The Biden administration is proposing new restrictions from a number of federal agencies with the same purpose in mind: reducing methane emissions, which contribute to global warming. The announcement is centred on an EPA regulation that would require oil and gas companies to identify, monitor, and fix methane leaks from new and existing wells, pipelines, and other infrastructure with greater accuracy. From 2023 to 2035, the EPA forecasts that it will reduce methane emissions by 41 million tonnes.
It is more than all the carbon dioxide generated by all US passenger automobiles and commercial airlines in 2019. In the near run, methane is 80 times more potent than carbon dioxide as a greenhouse gas, and experts have told CNN that limiting methane leaks is one of the simplest methods to halt global warming. It is the most important component of natural gas, which accounts for over 40% of the US electrical industry.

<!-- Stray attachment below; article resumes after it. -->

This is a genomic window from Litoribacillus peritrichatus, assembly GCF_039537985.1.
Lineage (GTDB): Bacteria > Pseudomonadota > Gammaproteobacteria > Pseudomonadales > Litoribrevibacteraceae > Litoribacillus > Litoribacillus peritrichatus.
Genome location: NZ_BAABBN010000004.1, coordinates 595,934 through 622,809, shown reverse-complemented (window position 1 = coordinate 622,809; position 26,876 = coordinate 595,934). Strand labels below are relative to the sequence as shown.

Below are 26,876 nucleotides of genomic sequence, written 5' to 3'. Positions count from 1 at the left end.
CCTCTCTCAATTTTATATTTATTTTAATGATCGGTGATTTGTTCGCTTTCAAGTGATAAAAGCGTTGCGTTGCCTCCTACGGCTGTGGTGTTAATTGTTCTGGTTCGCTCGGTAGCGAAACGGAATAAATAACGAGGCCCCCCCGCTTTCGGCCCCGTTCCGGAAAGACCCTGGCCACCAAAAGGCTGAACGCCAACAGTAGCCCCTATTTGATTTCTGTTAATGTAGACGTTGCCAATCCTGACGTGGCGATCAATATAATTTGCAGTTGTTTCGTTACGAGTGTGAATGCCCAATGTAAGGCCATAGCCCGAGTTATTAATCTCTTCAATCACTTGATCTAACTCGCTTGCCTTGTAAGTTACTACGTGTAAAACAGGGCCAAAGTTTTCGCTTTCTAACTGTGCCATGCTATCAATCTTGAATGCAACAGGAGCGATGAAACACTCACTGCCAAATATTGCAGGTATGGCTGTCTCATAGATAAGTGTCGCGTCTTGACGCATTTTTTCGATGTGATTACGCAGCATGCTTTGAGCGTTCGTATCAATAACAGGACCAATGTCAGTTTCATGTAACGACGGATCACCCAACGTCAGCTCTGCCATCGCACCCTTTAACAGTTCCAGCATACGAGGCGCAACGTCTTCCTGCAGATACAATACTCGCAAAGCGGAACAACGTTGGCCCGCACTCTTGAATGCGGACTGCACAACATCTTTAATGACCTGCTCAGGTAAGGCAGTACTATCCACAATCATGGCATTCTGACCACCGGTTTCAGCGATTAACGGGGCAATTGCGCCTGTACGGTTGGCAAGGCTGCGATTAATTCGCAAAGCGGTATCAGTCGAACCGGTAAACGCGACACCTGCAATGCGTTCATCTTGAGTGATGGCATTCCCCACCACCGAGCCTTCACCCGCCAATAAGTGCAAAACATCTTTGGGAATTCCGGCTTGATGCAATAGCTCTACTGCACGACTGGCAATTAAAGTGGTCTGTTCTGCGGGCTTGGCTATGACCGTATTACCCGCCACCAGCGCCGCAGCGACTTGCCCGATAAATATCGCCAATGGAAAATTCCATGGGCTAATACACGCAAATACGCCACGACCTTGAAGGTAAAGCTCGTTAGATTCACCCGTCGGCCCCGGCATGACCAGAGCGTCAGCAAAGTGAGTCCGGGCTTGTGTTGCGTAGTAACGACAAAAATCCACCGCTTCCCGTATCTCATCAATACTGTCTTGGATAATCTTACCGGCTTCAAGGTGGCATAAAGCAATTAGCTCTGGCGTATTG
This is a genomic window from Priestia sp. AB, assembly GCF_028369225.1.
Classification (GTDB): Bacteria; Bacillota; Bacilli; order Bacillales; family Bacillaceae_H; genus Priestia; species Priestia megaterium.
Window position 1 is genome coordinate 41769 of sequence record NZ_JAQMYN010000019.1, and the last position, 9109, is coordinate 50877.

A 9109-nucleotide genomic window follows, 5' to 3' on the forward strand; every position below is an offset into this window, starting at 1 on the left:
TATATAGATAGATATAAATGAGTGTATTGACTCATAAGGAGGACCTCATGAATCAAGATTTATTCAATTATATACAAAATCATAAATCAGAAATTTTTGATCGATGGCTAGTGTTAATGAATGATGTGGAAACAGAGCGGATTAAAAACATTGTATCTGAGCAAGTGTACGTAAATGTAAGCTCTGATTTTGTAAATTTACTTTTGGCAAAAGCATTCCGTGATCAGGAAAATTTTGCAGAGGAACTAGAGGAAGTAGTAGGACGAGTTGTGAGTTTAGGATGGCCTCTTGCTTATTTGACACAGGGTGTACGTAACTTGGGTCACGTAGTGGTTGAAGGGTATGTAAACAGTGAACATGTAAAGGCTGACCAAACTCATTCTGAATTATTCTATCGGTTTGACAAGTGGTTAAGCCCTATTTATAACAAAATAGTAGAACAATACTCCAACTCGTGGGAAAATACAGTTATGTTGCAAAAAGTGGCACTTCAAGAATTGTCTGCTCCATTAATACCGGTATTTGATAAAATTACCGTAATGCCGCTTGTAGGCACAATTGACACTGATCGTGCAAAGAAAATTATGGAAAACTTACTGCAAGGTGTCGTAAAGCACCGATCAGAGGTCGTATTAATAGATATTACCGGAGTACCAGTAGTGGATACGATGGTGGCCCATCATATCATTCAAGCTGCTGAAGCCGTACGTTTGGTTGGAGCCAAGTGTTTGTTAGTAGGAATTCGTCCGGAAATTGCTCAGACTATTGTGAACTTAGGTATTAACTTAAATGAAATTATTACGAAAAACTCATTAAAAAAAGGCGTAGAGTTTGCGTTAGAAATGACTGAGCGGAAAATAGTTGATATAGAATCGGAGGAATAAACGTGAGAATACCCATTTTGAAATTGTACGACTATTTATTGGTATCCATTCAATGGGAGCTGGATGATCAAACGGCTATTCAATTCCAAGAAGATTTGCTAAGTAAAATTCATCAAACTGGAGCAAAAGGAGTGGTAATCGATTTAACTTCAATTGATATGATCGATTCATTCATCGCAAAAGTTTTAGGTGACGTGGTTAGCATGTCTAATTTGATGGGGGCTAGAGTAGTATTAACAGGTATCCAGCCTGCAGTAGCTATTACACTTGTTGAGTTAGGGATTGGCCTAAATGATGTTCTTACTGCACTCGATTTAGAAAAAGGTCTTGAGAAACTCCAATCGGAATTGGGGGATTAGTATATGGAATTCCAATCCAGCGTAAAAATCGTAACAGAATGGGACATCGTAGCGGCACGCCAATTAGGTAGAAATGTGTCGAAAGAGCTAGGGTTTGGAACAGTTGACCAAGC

Leaks from oil and natural gas wells, natural gas pipelines, and processing equipment can all release it into the atmosphere. Methane emissions are also produced by landfills and agriculture. Following a brief pause in the early 2000s, atmospheric methane concentrations have risen fast over the last decade, with five-year average growth rates currently approaching those of the 1980s. The EPA’s plan comes as Biden addresses the United Nations Climate Summit in Glasgow, where countries are pledging to raise their decarbonization goals.
The EPA rule proposed by Vice President Joe Biden would go further than the one proposed by former President Barack Obama, which only covered new and recently updated equipment. It would also regulate natural gas that is produced as a byproduct of oil extraction and is frequently vented or flared, as well as leaks from compressor stations and gas-fired pneumatic controllers.